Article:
World-Renowned Oceanographer, Scientist Walter Munk Dies at 101
Walter Munk, who gave the allies a strategic edge in WWII, helped nurture a university into existence, and became a living synonym for oceanography, died February 8, 2019 at his home in La Jolla, California. He was 101.
As a geophysicist at Scripps Institution of Oceanography at the University of California San Diego, Munk made groundbreaking observations of waves, ocean temperature, tidal energy in the deep ocean, ocean acoustics and the rotation of the earth. As an advocate of science and broader scholarship, Munk served as an advisor to presidents and the Pentagon and conferred with public figures including the Dalai Lama and Pope Francis. His convictions led him to refuse to sign a loyalty oath required by the University of California during the peak of anti-communist fervor in the early 1950s, and his passion helped create the architecture that would become the defining style of the Scripps Oceanography campus.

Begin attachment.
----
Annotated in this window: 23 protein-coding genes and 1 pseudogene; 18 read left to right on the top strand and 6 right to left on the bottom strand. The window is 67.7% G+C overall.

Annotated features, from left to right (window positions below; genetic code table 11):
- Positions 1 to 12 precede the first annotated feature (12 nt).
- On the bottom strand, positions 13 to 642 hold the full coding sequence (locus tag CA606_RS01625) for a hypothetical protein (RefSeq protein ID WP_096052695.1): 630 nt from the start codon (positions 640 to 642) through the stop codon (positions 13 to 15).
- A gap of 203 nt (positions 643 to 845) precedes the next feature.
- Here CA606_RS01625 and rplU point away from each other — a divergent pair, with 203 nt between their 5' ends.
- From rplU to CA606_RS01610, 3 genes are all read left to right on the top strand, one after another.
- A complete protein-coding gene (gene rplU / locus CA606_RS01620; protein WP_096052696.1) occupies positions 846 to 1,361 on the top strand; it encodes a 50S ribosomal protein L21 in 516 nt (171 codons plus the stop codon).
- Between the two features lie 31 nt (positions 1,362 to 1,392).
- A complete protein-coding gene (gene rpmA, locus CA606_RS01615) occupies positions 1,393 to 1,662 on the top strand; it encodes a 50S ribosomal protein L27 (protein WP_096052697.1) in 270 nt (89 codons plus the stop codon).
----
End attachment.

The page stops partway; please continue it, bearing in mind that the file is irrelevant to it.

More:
Munk’s contributions to science throughout the latter half of the 20th century and into the present century were measured not only in terms of the new knowledge his research yielded, but in the quality and diversity of the questions he considered. —Scripps Institution of Oceanography
The University of California San Diego is hosting a webpage where those touched by Munk can post tributes in his name. Visit the Tributes to Walter Munk webpage to read more.